Corsicana Daily Sun, Corsicana, Texas

Latest News

October 8, 2012

Study: Politically outspoken celebrities will see likability ratings fall

In this presidential election season, when celebrities endorse candidates while talking to empty chairs, engage in political debates on Twitter and encourage the rest of us to vote via cleverly edited YouTube clips, a new university study suggests that, perhaps, they might all be better off keeping their mouths shut.

The study, to be published in an issue of the journal of Basic and Applied Social Psychology, suggests that the more the public knows about celebrities' personal opinions, the less inclined we are to like the celebrities, particularly if we discover that their views differ from our own. Which, perhaps, is common sense. But thanks to this study, it's now science.

Professors at the universities of New Hampshire, Utah and Cincinnati and at Vanderbilt University staged two experiments in which college students' responses to celebrity-related information were assessed. The key part, from my perspective, was the portion that gauged reaction to movie stars who fall on opposite sides of the ideological spectrum: Tom Hanks and Mel Gibson.

 Wait, Mel Gibson? The guy who once called a female police officer a name that begins with "Sugar-" and ends in a word not allowed in this newspaper? The man whose explosive arguments with ex-girlfriend Oksana Grigorieva were spewed all over the Internet two years ago? Doesn't his involvement in this scholarly endeavor nullify its results?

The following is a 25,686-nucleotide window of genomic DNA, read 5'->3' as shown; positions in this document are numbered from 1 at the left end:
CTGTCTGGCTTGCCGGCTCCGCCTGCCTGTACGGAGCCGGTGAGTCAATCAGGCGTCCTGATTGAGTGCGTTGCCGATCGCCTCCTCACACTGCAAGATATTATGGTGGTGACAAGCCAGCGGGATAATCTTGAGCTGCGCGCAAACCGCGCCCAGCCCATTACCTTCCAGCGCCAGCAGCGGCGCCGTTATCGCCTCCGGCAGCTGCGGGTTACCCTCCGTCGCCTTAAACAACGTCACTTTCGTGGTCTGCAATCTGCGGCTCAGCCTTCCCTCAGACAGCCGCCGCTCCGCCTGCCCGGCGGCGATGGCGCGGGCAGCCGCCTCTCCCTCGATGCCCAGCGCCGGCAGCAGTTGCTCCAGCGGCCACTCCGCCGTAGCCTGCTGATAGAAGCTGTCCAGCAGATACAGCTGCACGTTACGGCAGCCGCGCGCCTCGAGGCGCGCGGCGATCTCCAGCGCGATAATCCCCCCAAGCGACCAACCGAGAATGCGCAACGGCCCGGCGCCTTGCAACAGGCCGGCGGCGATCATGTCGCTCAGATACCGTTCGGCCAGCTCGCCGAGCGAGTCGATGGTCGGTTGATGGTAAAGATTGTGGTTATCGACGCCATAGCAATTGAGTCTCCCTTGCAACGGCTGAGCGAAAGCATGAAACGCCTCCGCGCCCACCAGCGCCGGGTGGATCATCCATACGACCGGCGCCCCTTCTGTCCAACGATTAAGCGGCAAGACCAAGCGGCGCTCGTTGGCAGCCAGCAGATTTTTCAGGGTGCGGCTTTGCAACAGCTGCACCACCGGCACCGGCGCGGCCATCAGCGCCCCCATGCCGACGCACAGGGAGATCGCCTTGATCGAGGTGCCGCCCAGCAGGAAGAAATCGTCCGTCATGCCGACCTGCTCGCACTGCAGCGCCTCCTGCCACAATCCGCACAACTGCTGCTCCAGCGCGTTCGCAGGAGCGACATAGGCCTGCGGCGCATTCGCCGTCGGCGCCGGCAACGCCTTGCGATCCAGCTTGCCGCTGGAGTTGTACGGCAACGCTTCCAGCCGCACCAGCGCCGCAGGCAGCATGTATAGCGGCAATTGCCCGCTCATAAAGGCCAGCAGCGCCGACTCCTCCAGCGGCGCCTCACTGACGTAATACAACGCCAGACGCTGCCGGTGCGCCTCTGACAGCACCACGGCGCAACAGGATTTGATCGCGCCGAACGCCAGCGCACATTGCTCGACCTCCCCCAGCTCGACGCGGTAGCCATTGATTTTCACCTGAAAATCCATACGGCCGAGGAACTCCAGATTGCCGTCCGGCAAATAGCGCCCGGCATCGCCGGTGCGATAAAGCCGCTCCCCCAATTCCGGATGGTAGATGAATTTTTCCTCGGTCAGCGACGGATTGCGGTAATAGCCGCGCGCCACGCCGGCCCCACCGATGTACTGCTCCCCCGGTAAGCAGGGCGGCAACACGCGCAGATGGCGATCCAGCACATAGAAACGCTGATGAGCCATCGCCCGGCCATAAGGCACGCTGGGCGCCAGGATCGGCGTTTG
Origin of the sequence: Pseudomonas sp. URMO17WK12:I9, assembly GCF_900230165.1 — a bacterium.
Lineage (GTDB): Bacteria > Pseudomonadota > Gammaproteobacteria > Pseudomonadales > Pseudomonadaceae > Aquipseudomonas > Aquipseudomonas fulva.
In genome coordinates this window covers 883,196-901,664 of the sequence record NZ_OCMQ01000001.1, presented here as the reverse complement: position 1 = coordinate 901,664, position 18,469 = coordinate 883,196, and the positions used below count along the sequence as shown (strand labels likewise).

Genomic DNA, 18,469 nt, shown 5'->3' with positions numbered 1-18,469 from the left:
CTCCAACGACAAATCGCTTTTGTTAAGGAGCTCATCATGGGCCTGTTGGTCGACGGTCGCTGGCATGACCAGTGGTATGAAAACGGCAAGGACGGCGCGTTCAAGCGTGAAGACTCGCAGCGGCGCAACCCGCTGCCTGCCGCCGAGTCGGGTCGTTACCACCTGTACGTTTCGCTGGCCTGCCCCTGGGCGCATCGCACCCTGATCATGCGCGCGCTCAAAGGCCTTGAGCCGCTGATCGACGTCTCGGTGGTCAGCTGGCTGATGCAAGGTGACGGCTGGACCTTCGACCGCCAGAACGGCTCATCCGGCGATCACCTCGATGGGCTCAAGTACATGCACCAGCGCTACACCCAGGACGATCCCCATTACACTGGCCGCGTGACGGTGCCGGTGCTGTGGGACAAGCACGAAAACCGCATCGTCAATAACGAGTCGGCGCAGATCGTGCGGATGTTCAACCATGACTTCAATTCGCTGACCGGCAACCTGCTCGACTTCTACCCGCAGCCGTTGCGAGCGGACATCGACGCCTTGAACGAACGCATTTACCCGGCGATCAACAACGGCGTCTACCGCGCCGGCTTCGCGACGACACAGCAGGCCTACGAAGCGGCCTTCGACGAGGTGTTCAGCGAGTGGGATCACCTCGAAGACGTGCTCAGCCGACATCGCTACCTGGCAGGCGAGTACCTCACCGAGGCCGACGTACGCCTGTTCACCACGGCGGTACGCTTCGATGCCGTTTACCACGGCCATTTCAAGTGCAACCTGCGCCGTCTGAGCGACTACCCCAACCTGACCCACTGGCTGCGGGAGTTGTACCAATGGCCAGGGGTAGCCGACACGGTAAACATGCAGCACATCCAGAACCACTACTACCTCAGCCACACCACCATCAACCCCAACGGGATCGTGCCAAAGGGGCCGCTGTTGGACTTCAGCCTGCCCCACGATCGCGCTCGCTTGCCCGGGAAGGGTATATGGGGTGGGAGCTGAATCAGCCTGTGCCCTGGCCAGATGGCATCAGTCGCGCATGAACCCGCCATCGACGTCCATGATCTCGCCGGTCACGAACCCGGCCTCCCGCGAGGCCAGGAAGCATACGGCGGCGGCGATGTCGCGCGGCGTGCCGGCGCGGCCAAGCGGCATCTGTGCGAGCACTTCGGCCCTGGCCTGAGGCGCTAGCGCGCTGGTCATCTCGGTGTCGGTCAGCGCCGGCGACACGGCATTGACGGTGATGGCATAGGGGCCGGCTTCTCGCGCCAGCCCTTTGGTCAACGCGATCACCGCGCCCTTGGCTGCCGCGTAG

Actually, no, says Bruce Pfeiffer, one of the researchers and a marketing professor at the University of New Hampshire, who notes that the students were surveyed before the whole Gibson/Grigorieva mess.

As for the other baggage Gibson brings to the table regarding alleged anti-Semitism and weird interviews with Diane Sawyer, Pfeiffer said it did not seem to affect the participants' overall view of him. "Although his average rating was less positive than Tom Hanks, his overall evaluation was still positive," the professor said via e-mail.

 The subjects were asked to read general statements about the careers of both Forrest Gump and Mad Max, then to peruse specific statements about their religious and political views. (Hanks was identified as a Democrat who supports gay marriage and who converted from Roman Catholicism to Eastern Orthodox Christianity when he married Rita Wilson. Gibson was characterized as a Republican who is anti-abortion and a "Traditionalist Catholic.")

Across the board, subjects thought of both men less favorably once they read these details, but self-identified conservatives disliked Tom Hanks even more strongly, while self-identified liberals had the same response to Gibson. The upshot: We all think beloved actors are "just like us" until we find out they're not. Then we don't care for them as much.

 But wait a second. Plenty of celebs are involved in political causes, and they still seem pretty well-liked. Pfeiffer's response: "The bottom line is that stating a belief is fine, as long as very few people disagree with it. Taking a stand on an issue on which there is disagreement will usually result in overall harm to a celebrity's status among some consumers." In other words, it's fine to tell people to vote in a nonpartisan way. But if you tell them who to vote for, well, some people might decide they don't want to see "Trouble With the Curve" or watch "Glee" anymore.